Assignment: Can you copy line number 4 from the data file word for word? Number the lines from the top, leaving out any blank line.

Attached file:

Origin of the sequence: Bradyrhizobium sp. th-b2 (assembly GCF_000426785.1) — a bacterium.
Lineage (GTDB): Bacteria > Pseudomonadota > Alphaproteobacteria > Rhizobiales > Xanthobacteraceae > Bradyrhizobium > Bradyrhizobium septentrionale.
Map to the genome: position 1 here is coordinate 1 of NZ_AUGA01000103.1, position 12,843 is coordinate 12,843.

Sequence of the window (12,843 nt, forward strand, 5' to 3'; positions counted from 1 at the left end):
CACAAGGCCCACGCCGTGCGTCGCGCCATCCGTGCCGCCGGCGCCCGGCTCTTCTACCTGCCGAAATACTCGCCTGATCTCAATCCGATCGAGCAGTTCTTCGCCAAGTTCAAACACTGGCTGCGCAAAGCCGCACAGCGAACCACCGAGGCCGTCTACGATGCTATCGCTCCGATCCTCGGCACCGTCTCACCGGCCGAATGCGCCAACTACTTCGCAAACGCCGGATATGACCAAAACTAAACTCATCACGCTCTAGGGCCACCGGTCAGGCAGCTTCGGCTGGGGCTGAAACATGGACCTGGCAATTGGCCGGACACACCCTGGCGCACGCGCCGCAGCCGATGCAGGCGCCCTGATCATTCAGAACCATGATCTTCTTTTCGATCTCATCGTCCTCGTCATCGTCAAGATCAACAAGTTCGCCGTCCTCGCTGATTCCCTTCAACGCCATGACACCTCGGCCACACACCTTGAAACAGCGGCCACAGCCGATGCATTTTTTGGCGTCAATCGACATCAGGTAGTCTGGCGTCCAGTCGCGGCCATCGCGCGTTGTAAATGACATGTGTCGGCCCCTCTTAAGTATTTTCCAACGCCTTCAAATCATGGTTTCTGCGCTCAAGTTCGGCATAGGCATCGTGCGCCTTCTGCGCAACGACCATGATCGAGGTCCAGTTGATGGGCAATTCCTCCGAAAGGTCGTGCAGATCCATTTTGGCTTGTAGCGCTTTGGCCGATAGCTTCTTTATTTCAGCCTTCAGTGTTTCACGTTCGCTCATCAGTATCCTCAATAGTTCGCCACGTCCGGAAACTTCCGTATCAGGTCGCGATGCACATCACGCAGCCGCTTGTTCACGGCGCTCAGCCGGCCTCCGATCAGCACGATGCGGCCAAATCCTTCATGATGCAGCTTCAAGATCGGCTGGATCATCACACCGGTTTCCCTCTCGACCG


Sequence of the window (12,843 nt, forward strand, 5' to 3'; positions counted from 1 at the left end):